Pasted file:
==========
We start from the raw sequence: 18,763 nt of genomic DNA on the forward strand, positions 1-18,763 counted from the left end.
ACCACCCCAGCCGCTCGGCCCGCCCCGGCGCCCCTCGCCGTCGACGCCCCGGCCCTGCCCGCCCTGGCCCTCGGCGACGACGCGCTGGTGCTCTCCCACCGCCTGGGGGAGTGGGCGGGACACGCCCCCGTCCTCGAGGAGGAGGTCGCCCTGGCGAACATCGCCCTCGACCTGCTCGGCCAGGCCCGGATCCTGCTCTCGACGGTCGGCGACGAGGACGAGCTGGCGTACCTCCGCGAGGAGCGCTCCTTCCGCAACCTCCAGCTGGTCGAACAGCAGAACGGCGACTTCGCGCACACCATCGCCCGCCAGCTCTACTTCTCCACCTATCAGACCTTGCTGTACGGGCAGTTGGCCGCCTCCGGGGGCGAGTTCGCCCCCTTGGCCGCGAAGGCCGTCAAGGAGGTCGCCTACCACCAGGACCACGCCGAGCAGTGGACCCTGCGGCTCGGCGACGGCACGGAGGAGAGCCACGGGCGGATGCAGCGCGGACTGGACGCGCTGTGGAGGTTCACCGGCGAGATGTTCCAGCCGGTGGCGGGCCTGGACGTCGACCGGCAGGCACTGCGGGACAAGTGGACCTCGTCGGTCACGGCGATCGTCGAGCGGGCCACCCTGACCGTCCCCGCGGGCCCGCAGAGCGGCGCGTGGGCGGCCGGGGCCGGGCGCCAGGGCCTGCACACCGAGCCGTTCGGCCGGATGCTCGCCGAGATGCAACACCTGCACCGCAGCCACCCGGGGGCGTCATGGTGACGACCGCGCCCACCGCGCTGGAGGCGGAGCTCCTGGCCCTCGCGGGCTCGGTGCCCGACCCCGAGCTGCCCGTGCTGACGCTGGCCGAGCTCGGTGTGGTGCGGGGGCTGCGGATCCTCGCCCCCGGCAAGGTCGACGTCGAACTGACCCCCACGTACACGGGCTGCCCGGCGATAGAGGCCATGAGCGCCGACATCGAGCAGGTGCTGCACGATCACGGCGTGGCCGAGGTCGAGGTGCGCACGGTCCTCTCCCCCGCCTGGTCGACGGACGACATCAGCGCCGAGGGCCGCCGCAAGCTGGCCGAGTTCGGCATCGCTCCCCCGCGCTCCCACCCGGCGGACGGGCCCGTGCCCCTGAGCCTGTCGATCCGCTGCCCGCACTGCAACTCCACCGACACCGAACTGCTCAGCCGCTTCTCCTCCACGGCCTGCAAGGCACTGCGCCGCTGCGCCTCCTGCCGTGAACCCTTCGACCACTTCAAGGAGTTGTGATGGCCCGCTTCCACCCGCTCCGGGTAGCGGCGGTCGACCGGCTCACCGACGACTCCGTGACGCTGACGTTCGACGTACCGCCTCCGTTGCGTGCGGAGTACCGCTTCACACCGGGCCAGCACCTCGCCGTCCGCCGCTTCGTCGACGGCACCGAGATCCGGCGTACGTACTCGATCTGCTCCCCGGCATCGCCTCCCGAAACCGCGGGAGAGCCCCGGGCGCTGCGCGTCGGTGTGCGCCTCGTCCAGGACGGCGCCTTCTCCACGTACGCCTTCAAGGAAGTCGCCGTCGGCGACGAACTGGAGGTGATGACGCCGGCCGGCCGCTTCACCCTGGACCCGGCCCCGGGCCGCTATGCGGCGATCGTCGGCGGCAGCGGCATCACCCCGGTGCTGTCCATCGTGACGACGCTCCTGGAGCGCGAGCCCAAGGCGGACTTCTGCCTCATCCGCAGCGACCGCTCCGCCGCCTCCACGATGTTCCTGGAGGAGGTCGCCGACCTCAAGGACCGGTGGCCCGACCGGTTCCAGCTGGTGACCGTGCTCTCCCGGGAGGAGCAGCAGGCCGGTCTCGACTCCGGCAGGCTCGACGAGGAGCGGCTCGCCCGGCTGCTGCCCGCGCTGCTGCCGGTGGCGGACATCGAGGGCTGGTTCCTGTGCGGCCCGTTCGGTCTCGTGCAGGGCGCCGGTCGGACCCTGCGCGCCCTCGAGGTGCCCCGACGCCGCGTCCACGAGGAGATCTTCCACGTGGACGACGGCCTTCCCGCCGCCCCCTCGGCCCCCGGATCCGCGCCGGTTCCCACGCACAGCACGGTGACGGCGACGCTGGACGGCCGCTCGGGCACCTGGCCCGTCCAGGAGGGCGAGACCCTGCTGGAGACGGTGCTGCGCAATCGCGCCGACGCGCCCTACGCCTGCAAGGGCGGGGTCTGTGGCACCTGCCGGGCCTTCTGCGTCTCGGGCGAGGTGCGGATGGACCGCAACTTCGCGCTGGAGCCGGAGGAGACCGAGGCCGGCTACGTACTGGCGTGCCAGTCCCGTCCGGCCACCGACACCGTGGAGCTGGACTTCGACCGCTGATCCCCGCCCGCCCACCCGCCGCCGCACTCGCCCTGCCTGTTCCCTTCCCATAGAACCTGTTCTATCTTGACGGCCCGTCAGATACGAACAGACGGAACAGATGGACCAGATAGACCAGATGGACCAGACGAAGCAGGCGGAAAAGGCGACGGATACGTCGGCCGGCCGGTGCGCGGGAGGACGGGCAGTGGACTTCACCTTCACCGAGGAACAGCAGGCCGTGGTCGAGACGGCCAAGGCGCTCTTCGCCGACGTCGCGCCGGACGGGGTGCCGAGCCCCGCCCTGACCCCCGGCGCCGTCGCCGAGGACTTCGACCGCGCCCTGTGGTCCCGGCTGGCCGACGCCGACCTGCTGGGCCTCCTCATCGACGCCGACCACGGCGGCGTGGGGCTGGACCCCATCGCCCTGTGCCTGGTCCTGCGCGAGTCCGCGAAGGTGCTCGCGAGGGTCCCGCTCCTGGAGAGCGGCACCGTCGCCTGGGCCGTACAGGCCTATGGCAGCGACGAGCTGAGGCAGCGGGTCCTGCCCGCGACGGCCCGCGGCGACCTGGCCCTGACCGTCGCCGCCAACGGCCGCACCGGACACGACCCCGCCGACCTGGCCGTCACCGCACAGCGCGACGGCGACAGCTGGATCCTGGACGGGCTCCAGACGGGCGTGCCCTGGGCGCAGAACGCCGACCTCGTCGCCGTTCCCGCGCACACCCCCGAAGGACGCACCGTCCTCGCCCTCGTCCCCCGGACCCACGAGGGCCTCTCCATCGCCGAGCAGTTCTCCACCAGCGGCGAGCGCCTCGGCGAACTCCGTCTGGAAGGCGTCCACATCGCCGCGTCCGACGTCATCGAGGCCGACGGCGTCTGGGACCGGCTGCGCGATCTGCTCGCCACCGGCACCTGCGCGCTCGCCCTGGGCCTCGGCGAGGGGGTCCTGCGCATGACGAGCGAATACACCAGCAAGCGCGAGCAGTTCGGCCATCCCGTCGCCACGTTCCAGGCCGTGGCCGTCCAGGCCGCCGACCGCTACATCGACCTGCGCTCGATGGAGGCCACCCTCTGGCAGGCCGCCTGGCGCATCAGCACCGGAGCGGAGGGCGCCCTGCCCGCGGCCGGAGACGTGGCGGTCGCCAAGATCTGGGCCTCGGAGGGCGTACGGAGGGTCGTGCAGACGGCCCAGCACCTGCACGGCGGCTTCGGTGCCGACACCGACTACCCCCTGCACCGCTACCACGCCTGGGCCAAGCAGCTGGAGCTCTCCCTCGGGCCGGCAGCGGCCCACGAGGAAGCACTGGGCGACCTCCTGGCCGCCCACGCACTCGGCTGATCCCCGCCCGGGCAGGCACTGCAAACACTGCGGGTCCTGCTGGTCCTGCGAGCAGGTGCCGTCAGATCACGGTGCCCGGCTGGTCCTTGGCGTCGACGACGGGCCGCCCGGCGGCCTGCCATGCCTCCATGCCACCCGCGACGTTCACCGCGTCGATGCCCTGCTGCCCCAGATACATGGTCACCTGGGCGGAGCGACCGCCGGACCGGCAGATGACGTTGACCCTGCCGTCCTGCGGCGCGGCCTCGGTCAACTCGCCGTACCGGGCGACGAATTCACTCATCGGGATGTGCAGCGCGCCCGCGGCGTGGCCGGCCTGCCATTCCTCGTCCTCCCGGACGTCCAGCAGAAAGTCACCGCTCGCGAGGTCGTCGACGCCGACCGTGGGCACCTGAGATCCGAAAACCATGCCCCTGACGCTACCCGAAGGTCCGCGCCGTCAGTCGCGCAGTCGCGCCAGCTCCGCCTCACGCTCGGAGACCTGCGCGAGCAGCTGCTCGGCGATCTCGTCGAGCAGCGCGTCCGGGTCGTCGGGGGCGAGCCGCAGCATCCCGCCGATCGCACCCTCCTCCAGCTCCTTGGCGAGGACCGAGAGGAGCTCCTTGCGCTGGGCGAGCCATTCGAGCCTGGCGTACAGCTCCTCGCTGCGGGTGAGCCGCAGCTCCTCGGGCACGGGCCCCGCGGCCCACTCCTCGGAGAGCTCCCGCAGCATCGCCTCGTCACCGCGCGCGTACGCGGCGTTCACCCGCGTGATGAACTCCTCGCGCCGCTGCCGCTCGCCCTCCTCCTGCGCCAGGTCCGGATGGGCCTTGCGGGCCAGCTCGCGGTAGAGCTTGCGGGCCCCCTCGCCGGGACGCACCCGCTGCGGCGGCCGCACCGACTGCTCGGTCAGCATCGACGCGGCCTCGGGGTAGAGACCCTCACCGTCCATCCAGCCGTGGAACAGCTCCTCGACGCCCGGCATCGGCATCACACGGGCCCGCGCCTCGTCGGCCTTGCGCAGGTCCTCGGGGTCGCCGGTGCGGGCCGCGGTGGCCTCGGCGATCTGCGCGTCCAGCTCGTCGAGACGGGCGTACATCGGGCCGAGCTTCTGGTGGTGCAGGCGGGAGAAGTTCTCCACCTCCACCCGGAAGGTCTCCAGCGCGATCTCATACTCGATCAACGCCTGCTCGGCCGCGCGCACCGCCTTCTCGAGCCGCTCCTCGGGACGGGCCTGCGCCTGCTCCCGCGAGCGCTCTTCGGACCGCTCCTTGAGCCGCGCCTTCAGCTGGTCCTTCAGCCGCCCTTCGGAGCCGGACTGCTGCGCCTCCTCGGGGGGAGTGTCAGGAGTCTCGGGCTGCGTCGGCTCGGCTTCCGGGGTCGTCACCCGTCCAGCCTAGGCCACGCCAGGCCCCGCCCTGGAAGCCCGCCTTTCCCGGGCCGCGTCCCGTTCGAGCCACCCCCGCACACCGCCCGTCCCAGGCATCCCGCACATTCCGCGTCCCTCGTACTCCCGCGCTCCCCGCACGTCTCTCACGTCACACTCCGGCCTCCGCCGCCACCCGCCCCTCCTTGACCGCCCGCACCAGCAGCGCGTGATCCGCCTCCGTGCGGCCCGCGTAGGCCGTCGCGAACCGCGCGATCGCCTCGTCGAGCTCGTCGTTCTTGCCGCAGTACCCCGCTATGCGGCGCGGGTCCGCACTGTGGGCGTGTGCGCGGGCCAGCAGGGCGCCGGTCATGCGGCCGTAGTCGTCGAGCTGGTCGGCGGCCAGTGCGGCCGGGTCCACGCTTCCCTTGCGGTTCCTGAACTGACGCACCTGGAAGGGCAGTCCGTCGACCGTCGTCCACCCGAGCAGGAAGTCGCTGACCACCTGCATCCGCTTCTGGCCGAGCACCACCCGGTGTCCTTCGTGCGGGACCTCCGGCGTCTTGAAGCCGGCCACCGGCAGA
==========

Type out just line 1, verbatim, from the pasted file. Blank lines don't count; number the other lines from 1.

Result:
We start from the raw sequence: 18,763 nt of genomic DNA on the forward strand, positions 1-18,763 counted from the left end.